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Hinkley Point decision could take months

Energy giant EDF could still be “months” away from a decision to press ahead with the £16bn construction of Hinkley Point C, it has emerged.

The firm said yesterday that a final investment decision on the Somerset new nuclear scheme would be possible “in the next few months”.

Hinkley Point C – which would be the first nuclear new build project in the UK this century – looked to be almost over the line last autumn. The European Commission in October approved a package of measures to allow the UK government to subsidise the electricity produced at the plant, and guarantee some of the debt raised to finance its construction.

Contractors were then expecting the final green light on the scheme before the end of 2014. It is now understood a formal announcement is unlikely before May’s general election.

EDF said in a statement alongside its 2014 results yesterday: “EDF and the UK government are working hard to finalise all agreements on Hinkley Point C, and are making significant progress in all areas with the shared objective of finalising documents in the coming weeks.

“This will allow a final investment decision to be possible in the next few months. EDF is also making progress in discussions with future investment partners in the project. In particular, progress is being made with Chinese partners on all aspects of their nuclear industrial co-operation in the UK, which is part of the wider partnership between EDF and Chinese companies.”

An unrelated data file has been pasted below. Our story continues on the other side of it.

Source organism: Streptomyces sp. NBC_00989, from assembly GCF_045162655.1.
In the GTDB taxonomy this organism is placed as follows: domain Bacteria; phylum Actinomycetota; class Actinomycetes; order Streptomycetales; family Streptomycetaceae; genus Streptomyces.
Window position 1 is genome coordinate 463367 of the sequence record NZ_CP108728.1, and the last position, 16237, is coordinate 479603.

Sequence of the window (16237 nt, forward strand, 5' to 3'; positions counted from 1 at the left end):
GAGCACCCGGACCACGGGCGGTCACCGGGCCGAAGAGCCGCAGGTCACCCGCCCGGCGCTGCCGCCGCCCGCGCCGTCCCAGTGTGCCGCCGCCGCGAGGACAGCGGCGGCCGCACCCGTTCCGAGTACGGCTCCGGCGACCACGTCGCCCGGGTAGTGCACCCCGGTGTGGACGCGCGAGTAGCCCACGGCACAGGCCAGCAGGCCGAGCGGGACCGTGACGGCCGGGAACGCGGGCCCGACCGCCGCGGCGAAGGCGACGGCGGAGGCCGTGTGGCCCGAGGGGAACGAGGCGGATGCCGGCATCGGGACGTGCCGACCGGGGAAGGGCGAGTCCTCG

A Bouygues/Laing O’Rourke joint venture has been named preferred bidder for the £2bn main civils package at Hinkley Point C, while Costain is preferred bidder for the £250M marine pipeline work.

A Kier/Bam Nuttall JV secured the earthworks deal, which includes excavation of the massive basement in which the nuclear island will sit. 

EDF has previously estimated that more than half of the project’s construction cost could be spent in the UK, and that the project could create 25,000 jobs. 

Readers' comments (1)

  • This is what happens when our political class allow foreign competitive infiltration into our critical infrastructure. It may well be a French plot to undermine our electrical power situation and create greater political power over us. Or am I just an old sceptic? I do not think so.
    Jim Barrack

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